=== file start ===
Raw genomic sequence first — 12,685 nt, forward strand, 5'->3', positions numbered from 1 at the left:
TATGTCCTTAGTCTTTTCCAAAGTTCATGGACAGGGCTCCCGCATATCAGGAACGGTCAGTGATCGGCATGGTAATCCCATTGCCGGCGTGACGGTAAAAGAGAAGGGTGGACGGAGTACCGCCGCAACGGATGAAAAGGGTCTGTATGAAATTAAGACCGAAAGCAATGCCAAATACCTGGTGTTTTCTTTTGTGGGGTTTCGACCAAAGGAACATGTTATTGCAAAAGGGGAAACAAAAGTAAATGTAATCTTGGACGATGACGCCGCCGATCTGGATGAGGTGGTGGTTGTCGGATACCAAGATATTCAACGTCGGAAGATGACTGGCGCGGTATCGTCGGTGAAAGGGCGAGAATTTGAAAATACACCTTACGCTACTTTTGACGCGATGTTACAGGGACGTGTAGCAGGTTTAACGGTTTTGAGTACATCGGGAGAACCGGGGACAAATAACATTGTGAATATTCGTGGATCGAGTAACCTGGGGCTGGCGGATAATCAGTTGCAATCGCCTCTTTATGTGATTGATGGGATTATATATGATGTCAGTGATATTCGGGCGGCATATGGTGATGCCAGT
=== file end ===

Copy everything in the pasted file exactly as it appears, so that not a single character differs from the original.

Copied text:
Raw genomic sequence first — 12,685 nt, forward strand, 5'->3', positions numbered from 1 at the left:
TATGTCCTTAGTCTTTTCCAAAGTTCATGGACAGGGCTCCCGCATATCAGGAACGGTCAGTGATCGGCATGGTAATCCCATTGCCGGCGTGACGGTAAAAGAGAAGGGTGGACGGAGTACCGCCGCAACGGATGAAAAGGGTCTGTATGAAATTAAGACCGAAAGCAATGCCAAATACCTGGTGTTTTCTTTTGTGGGGTTTCGACCAAAGGAACATGTTATTGCAAAAGGGGAAACAAAAGTAAATGTAATCTTGGACGATGACGCCGCCGATCTGGATGAGGTGGTGGTTGTCGGATACCAAGATATTCAACGTCGGAAGATGACTGGCGCGGTATCGTCGGTGAAAGGGCGAGAATTTGAAAATACACCTTACGCTACTTTTGACGCGATGTTACAGGGACGTGTAGCAGGTTTAACGGTTTTGAGTACATCGGGAGAACCGGGGACAAATAACATTGTGAATATTCGTGGATCGAGTAACCTGGGGCTGGCGGATAATCAGTTGCAATCGCCTCTTTATGTGATTGATGGGATTATATATGATGTCAGTGATATTCGGGCGGCATATGGTGATGCCAGT